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How To Cope With “Mum Guilt” In A Healthy Way

Being a mum can give you a never-ending to-do list, making you feel inadequate or guilty when you’re not able to complete it. Persistent guilt from the shoulds, the supposed to’s, and the other mums are doing can turn into shame, and it is painful to constantly feel like you are a bad mum or not doing enough as a parent. Unchecked guilt can even be dangerous, leading to unhealthy behaviors and depression.

Here’s how to let go of mum guilt or at least cope with it in a healthy way:

1. Help yourself first

Letting go of guilt has to start with a commitment to stop beating yourself up over your choices and circumstances. Loving yourself is one of the best ways to love your children, so making time for yourself is a win for your family, too. Be kind to yourself! Tip: Every time you think to yourself, “I feel bad about...”, replace the thought with this mantra, “I made that decision because...”, and then do what you have to without guilt.

2. Stay true to your values

Know what’s important to you, and then live your life around those values and priorities. You only have a finite amount of time each day, so juggle your to-do list by setting clear boundaries and saying “no” to unnecessary commitments so that you have time and energy for people who really matter.

3. Be kind to yourself

A classic and common source of unhealthy (and irrational) mum guilt is returning to work shortly after giving birth, as the new mother is incessantly guilt-ridden that being away from her baby could hurt the little one’s development. It doesn’t, but all that worrying will definitely make you less efficient as a worker and as a mother. The truth is that returning to work is harder on you than on your baby, because most children thrive and flourish even when both parents work full-time. So breathe, relax and trust your caregiver or day-care provider and know that your baby is in good hands so that you can have a good day at work.


4. Be present when it really matters

In addition to being physically present, it is more important that parents are emotionally present to comfort their child, attune to their child’s feelings, and support their child, in order to build a healthy and secure parent-child bond. When you can make your child feel cared for and connected, without sacrificing their personal needs and health, it’s a win-win situation for both of you! Tip: Don’t strive to be the perfect mum who seems to have it all together. Be the happy mum who takes care of herself too so that she can give more of herself emotionally to her child when it really matters.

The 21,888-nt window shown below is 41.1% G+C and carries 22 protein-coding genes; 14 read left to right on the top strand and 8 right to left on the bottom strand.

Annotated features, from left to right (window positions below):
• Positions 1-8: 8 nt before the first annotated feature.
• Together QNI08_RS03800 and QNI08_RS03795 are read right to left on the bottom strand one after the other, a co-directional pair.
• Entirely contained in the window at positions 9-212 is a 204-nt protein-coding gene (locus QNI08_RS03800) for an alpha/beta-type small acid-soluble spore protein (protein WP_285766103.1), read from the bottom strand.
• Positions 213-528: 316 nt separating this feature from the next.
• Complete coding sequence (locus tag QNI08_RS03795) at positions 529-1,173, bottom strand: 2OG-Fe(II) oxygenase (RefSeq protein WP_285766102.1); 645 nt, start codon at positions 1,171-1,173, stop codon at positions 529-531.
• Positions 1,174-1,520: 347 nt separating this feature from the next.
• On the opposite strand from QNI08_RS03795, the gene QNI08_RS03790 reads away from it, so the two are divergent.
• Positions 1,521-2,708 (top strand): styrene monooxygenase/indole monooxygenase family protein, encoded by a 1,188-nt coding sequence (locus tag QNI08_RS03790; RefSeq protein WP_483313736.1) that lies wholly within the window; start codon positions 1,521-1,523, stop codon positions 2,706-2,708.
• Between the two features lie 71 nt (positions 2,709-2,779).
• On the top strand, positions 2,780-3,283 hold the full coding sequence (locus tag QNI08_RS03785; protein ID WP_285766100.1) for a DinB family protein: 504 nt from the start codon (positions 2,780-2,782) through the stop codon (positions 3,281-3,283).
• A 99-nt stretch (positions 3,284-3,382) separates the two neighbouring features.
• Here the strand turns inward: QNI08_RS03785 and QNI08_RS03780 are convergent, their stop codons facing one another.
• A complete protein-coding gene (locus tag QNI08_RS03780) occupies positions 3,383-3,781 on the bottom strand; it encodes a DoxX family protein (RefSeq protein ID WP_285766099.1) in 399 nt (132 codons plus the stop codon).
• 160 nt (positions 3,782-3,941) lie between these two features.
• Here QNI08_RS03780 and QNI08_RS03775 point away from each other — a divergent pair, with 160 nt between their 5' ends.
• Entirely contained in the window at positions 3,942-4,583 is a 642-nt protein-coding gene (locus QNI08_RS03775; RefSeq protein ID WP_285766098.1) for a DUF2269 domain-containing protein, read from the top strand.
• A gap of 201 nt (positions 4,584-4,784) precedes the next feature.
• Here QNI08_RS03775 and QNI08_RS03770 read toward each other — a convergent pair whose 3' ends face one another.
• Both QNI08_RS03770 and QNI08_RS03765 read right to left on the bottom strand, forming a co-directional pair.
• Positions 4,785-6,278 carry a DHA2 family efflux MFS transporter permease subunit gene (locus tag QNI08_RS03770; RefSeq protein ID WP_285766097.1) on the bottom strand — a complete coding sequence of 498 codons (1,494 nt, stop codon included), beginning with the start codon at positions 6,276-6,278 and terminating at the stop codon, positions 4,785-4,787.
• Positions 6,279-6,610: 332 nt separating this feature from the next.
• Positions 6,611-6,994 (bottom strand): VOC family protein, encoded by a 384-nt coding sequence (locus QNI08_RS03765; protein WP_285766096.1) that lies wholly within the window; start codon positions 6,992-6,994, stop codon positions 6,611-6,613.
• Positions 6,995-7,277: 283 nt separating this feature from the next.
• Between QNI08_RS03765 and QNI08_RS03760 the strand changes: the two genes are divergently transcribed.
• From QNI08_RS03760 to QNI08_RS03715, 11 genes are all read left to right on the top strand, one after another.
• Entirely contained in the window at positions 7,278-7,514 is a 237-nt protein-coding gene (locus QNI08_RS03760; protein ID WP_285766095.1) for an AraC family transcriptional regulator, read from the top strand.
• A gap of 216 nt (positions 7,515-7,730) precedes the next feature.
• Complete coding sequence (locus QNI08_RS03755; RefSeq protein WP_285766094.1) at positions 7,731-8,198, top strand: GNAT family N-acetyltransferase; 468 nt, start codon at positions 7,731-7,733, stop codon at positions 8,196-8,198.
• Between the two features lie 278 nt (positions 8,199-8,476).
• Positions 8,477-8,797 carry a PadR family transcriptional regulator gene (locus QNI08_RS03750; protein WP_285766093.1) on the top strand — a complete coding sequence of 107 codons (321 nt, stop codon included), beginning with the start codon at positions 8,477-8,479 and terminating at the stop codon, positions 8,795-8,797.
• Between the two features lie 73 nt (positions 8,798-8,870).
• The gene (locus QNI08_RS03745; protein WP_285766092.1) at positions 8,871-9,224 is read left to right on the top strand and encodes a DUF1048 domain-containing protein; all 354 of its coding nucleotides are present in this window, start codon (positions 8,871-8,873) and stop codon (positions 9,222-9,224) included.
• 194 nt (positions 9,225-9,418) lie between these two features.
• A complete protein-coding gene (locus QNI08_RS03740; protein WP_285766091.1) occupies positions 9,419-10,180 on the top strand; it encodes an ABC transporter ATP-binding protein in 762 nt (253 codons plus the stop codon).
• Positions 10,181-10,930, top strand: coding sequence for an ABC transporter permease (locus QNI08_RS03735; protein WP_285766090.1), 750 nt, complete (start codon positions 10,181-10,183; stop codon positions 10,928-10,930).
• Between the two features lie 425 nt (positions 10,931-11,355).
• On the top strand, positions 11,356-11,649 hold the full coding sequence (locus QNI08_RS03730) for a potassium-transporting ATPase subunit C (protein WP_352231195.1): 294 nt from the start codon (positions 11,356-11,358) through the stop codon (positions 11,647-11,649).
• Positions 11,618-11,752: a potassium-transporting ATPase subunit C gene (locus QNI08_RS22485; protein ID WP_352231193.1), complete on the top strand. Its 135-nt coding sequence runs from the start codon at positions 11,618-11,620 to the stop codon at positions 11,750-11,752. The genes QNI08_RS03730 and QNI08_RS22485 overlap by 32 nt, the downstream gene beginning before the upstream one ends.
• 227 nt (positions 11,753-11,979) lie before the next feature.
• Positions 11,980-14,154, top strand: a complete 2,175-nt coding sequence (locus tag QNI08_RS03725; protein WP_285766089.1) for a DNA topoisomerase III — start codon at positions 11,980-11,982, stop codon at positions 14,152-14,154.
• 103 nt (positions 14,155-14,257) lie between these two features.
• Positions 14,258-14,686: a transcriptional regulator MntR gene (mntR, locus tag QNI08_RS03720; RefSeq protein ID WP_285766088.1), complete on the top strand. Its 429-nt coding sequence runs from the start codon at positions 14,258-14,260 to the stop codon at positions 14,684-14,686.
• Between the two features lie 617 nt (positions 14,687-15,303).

5. Build a circle of real supportive people, not social media idols

If someone is sucking your energy or constantly making you feel bad about yourself, it’s time to cut out the negative energy (even if it comes from relatives). Don’t raise the bar based on perfect social media posts. Instead, surround yourself with a small group of people that really care about you, so that they can support you when you feel like you’re falling apart, perfectly understanding what you’re going through.

6. Beware of the bragging game

Parents are notorious for bragging about their kids, and it’s easy to get caught up in it, only to leave you feeling totally inadequate and like a complete failure. You and your child are unique, so resist the trap of comparison. Let go of the guilt and boldly embrace the parent you are and the child you have.

7. Ask for help

One of the hardest things for many women to do is to ask for help, even if they have a very supportive partner who fulfills all their responsibilities. Instead of asking for help, a working mum usually fuels her own stress by trying to do it all herself, realising that it’s just impossible and then living the vicious cycle every day. Asking for help may make you feel like a failure, but that’s just in your head. Reality is that it really does take a whole village to raise a child, so no one can do it alone. Reach out to trusted neighbors, friends and relatives, and before you know it, your support network would have been a reciprocal relationship in which everyone benefits.

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